Why We Sing A Cappella
Imagine Baptist churches or Catholic churches without musical instruments. They once were. The great Baptist preacher Charles Spurgeon never used a piano, organ, guitar, or drums in worship. Biographer Arnold Dalimore notes that in Spurgeon’s Metropolitan Tabernacle, “There was no organ and no choir. A precentor set the pitch of each hymn with a tuning fork and led the singing with his own voice.”
Psalm 33:2 commands: “Give thanks to the Lord with the lyre; Sing praises to Him with a harp of ten strings.” Spurgeon comments: “Men need all the help they can get to stir them up to praise. This is the lesson gathered from the use of musical instruments under the old dispensation. Israel was at school, and used childish things to help her to learn; but in these days, when Jesus gives us spiritual manhood, we can make melody without strings and pipes. We do not believe these things expedient in worship, lest they should mar its simplicity … ” Israel used musical instruments in worship because, in their times, looking forward to and anticipating the Savior, they depended upon musical instruments to stir them up to praise. Today’s church members should depend upon the Holy Spirit to empower their praise.
Spurgeon spoke much about Israel’s use of musical instruments in the worship. “There was a typical signification in them; and upon this account they are not only rejected and condemned by the whole army of Protestant divines … so that we might as well recall the incense, tapers, sacrifices, new moons, circumcision, and all the other shadows of the law into use again.” The old church fathers held instrumental music was “part of the abrogated legal pedagogy.” It was part of the Ceremonial Law set aside by the sacrifice of Christ. In our day, Christ and His Spirit should be sufficient to energize us for worship. “Through Him then, let us continually offer up a sacrifice of praise to God, that is, the fruit of lips that give thanks to His name” (Hebrews 13:15).
Long before the Reformation, Thomas Aquinas declared, “Our church does not use musical instruments, as harps and psalteries, to praise God withal, that she may not seem to Judaise” Aquinas rejected musical instruments in New Testament worship because they reintroduced part of the Old Testament ceremonial law. Aquinas argued, “Musical instruments usually move the soul more to pleasure than create inner moral goodness. But in the Old Testament, they used instruments of this kind, both because the people were more coarse and carnal, so they needed to be aroused by such instruments and with worldly promises, and also because bodily instruments were symbolic of something” (Summa theologica part 2.2, Q 91 art. 2).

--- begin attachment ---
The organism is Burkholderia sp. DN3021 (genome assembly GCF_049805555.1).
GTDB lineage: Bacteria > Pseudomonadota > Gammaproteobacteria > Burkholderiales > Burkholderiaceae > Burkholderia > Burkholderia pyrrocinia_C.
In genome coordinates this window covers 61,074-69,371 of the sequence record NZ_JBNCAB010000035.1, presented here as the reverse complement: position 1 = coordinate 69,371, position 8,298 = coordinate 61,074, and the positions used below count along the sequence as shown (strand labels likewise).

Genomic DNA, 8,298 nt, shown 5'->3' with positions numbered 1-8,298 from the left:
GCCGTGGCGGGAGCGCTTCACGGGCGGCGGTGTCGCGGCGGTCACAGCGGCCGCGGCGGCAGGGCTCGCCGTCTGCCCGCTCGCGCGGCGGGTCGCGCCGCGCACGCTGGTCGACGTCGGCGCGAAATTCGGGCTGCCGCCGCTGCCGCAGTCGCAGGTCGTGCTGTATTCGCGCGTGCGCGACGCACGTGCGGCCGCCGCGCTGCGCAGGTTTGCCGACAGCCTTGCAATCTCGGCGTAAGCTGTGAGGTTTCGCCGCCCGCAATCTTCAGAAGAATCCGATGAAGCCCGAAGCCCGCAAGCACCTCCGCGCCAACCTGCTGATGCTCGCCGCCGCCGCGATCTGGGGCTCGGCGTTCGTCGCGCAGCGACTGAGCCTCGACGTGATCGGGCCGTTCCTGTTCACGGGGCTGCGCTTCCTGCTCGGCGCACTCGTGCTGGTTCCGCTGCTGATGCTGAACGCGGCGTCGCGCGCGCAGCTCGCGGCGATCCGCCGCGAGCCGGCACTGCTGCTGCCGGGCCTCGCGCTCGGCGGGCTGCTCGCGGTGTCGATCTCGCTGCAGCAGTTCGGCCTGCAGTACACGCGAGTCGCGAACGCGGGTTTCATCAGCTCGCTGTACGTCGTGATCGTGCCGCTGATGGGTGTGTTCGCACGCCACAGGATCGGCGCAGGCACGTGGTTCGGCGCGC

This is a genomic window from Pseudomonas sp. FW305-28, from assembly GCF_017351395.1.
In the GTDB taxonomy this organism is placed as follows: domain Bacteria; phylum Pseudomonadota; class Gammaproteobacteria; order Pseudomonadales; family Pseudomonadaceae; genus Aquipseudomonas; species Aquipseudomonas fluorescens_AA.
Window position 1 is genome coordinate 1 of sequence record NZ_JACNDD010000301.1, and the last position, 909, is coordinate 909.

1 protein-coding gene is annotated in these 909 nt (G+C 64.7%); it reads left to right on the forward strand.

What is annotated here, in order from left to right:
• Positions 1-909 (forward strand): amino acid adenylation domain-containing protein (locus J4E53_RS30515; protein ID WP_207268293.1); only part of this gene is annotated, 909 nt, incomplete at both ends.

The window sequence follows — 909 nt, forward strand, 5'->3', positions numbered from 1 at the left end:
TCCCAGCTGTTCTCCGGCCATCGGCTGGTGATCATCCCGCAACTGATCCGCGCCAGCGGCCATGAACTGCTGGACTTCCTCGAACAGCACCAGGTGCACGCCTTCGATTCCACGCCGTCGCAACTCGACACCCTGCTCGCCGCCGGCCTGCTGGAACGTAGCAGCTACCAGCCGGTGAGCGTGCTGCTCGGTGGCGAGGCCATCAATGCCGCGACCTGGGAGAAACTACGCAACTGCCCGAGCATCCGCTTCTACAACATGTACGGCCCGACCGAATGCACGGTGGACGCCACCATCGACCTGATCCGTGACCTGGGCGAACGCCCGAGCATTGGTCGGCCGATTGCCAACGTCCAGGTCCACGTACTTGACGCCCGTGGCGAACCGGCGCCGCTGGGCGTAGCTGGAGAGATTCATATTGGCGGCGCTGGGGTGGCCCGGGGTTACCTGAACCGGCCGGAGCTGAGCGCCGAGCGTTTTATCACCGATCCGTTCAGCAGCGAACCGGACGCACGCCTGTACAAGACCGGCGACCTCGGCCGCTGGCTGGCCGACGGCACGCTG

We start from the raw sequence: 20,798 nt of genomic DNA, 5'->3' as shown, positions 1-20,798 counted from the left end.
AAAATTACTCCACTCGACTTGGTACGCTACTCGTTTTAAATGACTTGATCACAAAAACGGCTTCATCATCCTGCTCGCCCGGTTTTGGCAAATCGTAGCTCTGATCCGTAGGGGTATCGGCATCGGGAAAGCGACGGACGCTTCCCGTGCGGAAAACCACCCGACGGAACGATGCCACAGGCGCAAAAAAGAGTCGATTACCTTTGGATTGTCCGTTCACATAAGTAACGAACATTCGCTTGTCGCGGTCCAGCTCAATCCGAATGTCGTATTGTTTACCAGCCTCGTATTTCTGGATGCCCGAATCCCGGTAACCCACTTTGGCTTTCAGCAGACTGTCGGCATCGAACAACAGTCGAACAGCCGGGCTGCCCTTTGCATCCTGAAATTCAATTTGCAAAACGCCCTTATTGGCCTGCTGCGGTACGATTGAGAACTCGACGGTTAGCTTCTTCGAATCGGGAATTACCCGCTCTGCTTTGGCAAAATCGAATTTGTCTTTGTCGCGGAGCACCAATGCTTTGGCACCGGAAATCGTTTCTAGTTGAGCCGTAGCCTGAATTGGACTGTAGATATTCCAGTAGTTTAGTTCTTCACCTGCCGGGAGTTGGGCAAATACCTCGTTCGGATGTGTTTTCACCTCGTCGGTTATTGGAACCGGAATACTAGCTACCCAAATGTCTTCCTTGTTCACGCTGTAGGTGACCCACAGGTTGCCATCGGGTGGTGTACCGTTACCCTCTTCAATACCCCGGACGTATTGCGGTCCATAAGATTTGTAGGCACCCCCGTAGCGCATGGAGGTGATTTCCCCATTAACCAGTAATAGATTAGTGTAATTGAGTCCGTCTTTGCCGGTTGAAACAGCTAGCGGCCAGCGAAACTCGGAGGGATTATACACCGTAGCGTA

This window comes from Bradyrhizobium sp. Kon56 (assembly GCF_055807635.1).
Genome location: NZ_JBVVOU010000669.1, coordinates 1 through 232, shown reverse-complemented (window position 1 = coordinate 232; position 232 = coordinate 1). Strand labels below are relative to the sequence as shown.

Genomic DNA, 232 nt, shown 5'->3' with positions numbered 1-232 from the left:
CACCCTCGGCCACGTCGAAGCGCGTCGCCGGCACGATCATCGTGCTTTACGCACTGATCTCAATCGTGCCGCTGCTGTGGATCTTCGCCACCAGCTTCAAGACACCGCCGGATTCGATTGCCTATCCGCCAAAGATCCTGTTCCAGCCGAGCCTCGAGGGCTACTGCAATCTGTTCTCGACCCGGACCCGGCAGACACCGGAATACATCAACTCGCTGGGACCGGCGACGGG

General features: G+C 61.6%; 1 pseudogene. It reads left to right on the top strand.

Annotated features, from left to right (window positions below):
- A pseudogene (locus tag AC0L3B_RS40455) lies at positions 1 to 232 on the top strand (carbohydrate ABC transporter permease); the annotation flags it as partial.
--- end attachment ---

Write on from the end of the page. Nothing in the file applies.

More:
Spurgeon and Aquinas present two lines of reasoning. First, the use musical instruments in worship was discarded with the setting aside of the ceremonial law of Israel. Second, the Old Testament musical instruments used in the worship were types. Second Chronicles 29:23-28 shows the connection of musical instruments to the Old Testament sacrifices.
Then they brought the male goats of the sin offering before the king and the assembly, and they laid their hands on them. The priests slaughtered them and purged the altar with their blood to atone for all Israel, for the king ordered the burnt offering and the sin offering for all Israel. He then stationed the Levites in the house of the LORD with cymbals, with harps and with lyres, according to the command of David and of Gad the king’s seer, and of Nathan the prophet; for the command was from the LORD through His prophets. The Levites stood with the musical instruments of David, and the priests with the trumpets. Then Hezekiah gave the order to offer the burnt offering on the altar. When the burnt offering began, the song to the LORD also began with the trumpets, accompanied by the instruments of David, king of Israel. While the whole assembly worshiped, the singers also sang and the trumpets sounded; all this continued until the burnt offering was finished.
God ordered the use of musical instruments in the Old Testament ceremonies and sacrifices through David, Nathan, and Gad. The use of instruments was part of the worship offered in conjunction with the sacrifices. When the offering began, singing with accompaniment also began. The offering and singing with instruments went together. When the offering was finished, the music ceased. The two were inextricably linked. The use of instrumental music in the worship of ancient Israel was part of her ceremonial worship.
We affirm with Charles Spurgeon, that all the ceremonial laws are now abrogated under the New Testament. Hebrews 10:5-9 argues the case for us.
Therefore, when He comes into the world, He says, “Sacrifice and offering you have not desired, but a body you have prepared for me; in whole burnt offerings and sacrifices for sin you have taken no pleasure. Then I said, ‘Behold, I have come (in the scroll of the book it is written of me) to do your will, O God.’” After saying above, “Sacrifice and offering and whole burnt offerings and sacrifices for sin you have not desired nor have you taken no pleasure in them” (which are offered according to the Law), then He said, “Behold, I have come to do your will.” He takes away the first in order to establish the second.
Christ takes away the sacrifices and ceremonies of the Old Testament Law. He establishes His own sacrifice as preeminent. The Old Testament Sacrifices foreshadowed Christ. “He takes away the first in order to establish the second.” The Old Testament sacrificial system is done away; this includes the use of musical instruments in worship. This argument is the classic, historic, and basic defense for a cappella singing in worship. Some of us may hold to a cappella singing because it is the long-standing tradition of our church. This is not enough. A cappella singing is the Biblical position.